|By goGreen | March 30, 2012|
The green bay mussel or tahong (Perna viridis) is a popular and delicious food item. It is rich in vitamins, minerals, protein and carbohydrates.
Green mussels were originally regarded as pests before World War II because they competed with food and space in oyster farms. In 1950, it was recognized as a primary bivalve food. The first mussel commercial farm started in Bacoor, Cavite, in 1955.
Mussels are known to exist in bays, coves and inlets. They are found in Manila bay, east coast of Panay, Negros Occidental southwest coast and in Maqueda Bay and Jiabong, Samar.
Green mussels may be transplanted in new areas with seeds (juveniles) or breeders for growing and multiplication.
Mussels grow best in brackish to salty waters, with salinity ranging from 20-35 ppt. Good culture sites are indicated by the presence of indigenous existing mussels in the area to have sufficient breeding stock and spatfall. The water must be greenish in color which is an indication of abundant natural food of mussels.
The site must be free from pollution, with enough tidal exchange and moderate currents for the transport of food. It must be protected from strong winds and waves and must be relatively deep from two to four meters. Muddy to sandy bottoms that is semihard and sticky usually produce high yields.
Species, reproduction, food and growth
There are two species used as food in the Philippines, namely: the green mussel and the brown mussel (Modiolus philippinarum). The green mussel commonly referred as tahong is the commercial species.
The male mussels’s mantle or meat is milky white to creamy and the female is orange to red orange. Since they have stationary forms of life, either one can change sex for the purpose of reproduction.
Spawners release eggs and sperms into the water where fertilization takes place in a few seconds. Eggs hatch into free swimming larvae within 24 hours and remain at this stage for 15-20 days. After the larvae are ready to settle, they secrete hair-like threads called byssal filaments to attach themselves. This ability to secrete new byssal when cut will allow thinning and transplanting operations. The settlement of larvae is called spatfall and the young mussels are called spats. Spawning normally occurs every two months, but the peak spatfall season in Manila Bay (Bacoor) occurs from April to May and October to November; February to March and September in Eastern Panay; and January to March and July to September in Western Negros Occidental. The spat is about the size of a grain of beach sand.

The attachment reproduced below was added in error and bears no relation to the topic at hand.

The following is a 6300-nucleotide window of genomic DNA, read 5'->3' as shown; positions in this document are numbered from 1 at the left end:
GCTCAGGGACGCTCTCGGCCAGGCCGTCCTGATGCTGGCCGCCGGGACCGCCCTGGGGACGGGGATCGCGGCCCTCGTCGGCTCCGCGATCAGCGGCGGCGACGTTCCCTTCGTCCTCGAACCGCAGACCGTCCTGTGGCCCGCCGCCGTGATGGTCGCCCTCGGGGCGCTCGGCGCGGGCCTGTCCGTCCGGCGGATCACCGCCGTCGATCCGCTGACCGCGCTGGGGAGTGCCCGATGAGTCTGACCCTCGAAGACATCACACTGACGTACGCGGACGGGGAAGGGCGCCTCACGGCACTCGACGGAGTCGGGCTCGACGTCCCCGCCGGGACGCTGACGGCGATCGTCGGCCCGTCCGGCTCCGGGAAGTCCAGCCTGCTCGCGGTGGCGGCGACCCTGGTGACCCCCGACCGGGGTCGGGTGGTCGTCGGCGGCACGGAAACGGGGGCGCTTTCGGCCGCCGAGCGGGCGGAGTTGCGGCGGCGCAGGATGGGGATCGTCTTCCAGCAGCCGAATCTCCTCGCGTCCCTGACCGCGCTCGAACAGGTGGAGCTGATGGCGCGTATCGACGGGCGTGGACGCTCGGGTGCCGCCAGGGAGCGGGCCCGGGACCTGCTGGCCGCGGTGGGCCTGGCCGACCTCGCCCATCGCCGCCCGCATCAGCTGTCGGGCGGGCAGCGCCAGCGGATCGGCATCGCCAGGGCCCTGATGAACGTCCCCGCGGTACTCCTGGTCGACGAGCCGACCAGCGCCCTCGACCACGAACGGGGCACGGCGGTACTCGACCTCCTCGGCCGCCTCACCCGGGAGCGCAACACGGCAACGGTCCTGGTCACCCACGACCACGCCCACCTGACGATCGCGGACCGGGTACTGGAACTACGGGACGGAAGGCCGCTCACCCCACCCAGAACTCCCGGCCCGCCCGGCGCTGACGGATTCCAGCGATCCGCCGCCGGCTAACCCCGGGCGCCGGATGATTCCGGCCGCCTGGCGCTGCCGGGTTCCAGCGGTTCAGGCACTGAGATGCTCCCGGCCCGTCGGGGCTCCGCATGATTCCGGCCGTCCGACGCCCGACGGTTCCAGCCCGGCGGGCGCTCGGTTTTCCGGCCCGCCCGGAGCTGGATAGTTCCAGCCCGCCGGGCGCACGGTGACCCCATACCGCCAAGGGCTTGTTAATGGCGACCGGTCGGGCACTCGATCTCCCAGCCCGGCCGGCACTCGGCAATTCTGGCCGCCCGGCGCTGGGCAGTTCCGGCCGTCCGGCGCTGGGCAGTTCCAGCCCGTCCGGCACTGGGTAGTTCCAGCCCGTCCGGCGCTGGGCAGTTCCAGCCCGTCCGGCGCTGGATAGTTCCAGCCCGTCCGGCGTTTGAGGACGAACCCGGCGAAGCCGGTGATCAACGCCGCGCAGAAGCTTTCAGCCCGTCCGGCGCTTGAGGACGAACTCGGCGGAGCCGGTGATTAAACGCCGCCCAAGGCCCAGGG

Mussels eat waterborne phytoplankton and minute organic materials by sucking and filtering water through its four rows of gills that is directed to the mouth. The gills serve both as a respiratory or breathing organ and as a filter-feeding organ.
Spats or larvae are attracted by filamentous objects and later move on to solid substrates or objects. Coconut coir and abaca coir are the best materials that can lure the spats.
Mature mussels can reach the size of 15 cm. in length, but they can be harvested in four to six months’ time. Frequent visit, at least every three days, is recommended to check the growth of filamentous algae and the presence of starfish and crabs that prey on the spats. It is best to place bottom nets for crabs or crab traps as an added income to mussel farming. Usually, there are plenty of blue crabs in oyster and mussel culture areas.
Methods of culture
There are five common methods of culture, like: stake (tulos), wigwam, raft or hanging, tray and rope web. The best and most popular ones, however, are the stake and rope-web methods.
Logs, hard bamboo (Bambusa sp.) and light bamboo or bagakay (Schizostachyum lumampao) can be used. However, hard bamboo is more popular because they are readily available and cheaper than logs.